Whilst interesting, these areas fail to fully account for the extensive range of theories/issues that psychologists are engaged with, and do not altogether reflect the academic commitments of the psychologists appearing on Big Brother. I personally refused to comment on questions which had an individualistic focus and which veered away from my critical psychology sympathies. However, this had serious implications for my subsequent involvement, and was treated by the production team as a significant impediment to any chance I had of ever appearing on BBOTC.

Two years ago, criminologist Professor David Wilson admitted that the glitz surrounding the programme and the flattery of being asked to participate resulted in him overlooking ‘the more hardnosed questions about the show’s ethics’ (The Guardian, 12 Aug 2005). Perhaps psychologists, like the housemates (who are publicly derided for their thirst for C-list celebrity), are not immune from the celebrity culture/hype that surrounds reality game shows. However, unlike the housemates, we have a huge professional responsibility for the messages we communicate publicly. Big Brother on the Couch might be treated by psychologists as a light-hearted take on housemates’ behaviour, but the fact remains that this primetime programme is billed as offering in depth psychological insight and is one of the most watched  programmes on television. In my mind, perpetuating explanations that rely solely on theories of non-verbal communication and evolution presents both a partial and reduced picture of psychology. It also results in uncritically reinforcing dominant explanations of human behaviour which are at the very least reductionist and individualistic, and more often than not unhelpful.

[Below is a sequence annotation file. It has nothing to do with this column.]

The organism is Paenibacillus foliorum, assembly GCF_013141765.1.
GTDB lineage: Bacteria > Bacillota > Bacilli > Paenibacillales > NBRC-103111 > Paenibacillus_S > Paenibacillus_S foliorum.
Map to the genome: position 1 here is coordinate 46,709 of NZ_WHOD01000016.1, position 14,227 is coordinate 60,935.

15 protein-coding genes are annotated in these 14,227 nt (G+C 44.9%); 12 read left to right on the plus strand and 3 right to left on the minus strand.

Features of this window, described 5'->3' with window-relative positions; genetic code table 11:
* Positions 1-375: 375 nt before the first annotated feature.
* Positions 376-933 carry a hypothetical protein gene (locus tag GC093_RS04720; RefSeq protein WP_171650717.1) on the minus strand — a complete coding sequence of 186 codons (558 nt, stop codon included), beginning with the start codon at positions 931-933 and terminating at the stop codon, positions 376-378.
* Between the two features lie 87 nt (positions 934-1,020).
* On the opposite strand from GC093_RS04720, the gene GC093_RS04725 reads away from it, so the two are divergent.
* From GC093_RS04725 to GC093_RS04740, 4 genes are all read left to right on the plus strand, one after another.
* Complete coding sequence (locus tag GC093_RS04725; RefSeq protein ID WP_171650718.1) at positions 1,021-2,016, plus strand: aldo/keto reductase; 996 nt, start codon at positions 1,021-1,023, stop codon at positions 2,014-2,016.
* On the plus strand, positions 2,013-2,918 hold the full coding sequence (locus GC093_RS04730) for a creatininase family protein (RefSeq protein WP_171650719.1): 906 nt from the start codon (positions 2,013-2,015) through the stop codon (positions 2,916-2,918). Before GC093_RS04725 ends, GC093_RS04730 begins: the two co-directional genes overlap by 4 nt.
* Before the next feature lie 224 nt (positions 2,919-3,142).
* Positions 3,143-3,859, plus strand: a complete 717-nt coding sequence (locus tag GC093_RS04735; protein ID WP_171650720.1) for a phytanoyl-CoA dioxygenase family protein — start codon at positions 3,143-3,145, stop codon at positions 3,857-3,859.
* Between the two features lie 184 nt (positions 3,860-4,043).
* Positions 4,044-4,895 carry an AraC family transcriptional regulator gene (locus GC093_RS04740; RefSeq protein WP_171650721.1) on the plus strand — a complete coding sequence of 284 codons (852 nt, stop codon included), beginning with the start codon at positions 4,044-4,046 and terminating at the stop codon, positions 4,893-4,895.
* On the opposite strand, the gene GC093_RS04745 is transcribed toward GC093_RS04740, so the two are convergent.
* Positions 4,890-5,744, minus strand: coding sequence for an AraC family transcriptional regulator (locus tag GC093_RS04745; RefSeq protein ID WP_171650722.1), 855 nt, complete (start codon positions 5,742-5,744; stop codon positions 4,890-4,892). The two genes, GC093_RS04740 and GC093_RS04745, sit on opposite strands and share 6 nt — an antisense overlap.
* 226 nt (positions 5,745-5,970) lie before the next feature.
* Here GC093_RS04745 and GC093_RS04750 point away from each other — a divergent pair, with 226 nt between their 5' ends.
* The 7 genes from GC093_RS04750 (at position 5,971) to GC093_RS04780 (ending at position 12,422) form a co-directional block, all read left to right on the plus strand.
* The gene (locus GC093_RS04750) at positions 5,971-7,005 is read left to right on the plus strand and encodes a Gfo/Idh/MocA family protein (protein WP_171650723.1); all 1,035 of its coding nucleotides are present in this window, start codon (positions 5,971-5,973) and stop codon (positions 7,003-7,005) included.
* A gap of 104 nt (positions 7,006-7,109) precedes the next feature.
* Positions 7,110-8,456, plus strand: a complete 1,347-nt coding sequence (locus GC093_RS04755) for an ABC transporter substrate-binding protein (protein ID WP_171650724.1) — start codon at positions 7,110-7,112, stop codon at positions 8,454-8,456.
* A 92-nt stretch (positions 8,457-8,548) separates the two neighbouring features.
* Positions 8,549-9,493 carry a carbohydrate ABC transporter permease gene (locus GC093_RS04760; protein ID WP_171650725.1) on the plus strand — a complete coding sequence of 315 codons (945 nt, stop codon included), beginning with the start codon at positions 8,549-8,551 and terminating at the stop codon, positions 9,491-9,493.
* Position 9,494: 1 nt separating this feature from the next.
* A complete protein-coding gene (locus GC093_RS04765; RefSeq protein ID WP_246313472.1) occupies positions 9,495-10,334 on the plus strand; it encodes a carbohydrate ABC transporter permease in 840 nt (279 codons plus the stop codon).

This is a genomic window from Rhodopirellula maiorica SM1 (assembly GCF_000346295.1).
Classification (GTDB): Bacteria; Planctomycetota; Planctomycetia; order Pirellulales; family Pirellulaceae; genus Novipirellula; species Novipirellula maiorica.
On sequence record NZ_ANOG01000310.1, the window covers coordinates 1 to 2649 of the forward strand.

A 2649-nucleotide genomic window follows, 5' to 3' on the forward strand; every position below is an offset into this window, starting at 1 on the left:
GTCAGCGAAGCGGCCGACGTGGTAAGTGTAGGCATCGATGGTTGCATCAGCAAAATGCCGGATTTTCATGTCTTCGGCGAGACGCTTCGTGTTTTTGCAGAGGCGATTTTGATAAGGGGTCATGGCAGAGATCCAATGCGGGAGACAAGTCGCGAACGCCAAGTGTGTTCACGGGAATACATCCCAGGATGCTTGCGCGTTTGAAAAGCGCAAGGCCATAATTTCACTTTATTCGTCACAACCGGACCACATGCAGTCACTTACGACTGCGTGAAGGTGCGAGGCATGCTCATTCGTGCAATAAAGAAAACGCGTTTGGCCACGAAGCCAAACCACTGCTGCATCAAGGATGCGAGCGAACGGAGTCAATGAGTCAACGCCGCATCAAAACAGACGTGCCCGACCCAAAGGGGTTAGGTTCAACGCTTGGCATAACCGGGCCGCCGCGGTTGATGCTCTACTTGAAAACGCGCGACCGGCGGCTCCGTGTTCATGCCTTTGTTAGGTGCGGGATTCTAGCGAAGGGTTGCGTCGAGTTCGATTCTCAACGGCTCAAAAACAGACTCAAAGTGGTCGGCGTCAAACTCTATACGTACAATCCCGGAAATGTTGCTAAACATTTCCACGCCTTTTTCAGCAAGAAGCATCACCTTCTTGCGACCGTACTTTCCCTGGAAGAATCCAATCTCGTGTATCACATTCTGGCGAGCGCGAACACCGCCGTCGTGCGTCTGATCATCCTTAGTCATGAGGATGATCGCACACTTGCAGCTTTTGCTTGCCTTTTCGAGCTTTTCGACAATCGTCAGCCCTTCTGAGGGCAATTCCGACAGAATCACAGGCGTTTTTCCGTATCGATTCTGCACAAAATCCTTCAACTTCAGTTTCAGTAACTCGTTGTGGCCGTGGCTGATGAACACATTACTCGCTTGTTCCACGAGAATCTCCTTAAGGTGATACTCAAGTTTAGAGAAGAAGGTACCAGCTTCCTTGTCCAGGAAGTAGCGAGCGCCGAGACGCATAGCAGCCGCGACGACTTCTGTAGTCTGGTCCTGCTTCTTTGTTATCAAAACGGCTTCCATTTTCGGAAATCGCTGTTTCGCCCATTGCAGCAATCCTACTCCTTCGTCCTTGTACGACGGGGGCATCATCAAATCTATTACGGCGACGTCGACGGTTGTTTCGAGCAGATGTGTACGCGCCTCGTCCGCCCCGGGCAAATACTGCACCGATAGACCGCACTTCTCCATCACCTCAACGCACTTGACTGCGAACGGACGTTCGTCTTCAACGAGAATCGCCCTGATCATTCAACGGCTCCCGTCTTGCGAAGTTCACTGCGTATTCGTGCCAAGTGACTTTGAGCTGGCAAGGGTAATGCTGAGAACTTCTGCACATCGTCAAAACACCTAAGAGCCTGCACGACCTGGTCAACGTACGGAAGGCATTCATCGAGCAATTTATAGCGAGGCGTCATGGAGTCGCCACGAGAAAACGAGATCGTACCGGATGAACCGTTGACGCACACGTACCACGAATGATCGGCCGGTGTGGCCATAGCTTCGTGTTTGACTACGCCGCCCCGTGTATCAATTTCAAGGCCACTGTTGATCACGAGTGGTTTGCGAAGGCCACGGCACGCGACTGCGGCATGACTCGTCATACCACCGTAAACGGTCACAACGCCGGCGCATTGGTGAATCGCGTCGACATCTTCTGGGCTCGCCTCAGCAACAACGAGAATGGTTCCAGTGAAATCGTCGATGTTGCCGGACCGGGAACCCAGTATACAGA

As the weeks passed, I began to reflect that the failure to present my own area of psychology on BBOTC therefore had nothing to do with its theoretical merit or novelty value, or with my own ability to communicate complex conceptual ideas for that matter, but rather with the dominant ideology surrounding what psychology is taken for granted as being. This ideology is supported by the psychologists who are favouring celebrity identity and the opportunity to present psychological theory which is ‘expected’, over their own professional identity, obligations and interesting theoretical and research commitments.

As a critical psychologist I am concerned with the ways in which ‘realities’ such as identities, experiences and everyday practices of living are constructed through discourse and are presented by psychology as ‘truth’, which ultimately regulates us in certain ways. As such there needs to be greater reflection about the kinds of message we are sending out in our interpretations as psychologists and how these impact upon (a) the discipline and professional community as a whole – for example how it continues to perpetuate an unacceptable intellectual status quo, confining certain theories ever to the margins, and (b) how it impacts more broadly on society.

To sum up Psychology’s position in reality TV I draw on the words of Dr Jane Roscoe, Programme Executive at SBS Television in Australia, who argues (see that programmes like BBOTC ‘over analyse every move in a bid to learn a life lesson. The camera watches and records 24/7 in a bid to capture the moment of self-realisation, of self-actualisation. And here lies the forms conservativism. The turn inwards is an escape from the messiness of our lives, an attempt to control our worlds and moderate our expectations and actions. Talk it all through, conform to group norm, smooth over the cracks. This is not a time or space for radical thinking, for breaking out or breaking down. Looking inwards keeps us within the boundaries of our own experiences and therefore our own limitations. Ideologically this is a return to the closed world where morality and ethics seek to preserve the status quo rather than challenge it’.

Ceri Parsons

Baxter, L.A. (1992). Root Metaphors in accounts of developing romantic relationships, Journal of Social and Personal Relationships, 9, 253-275.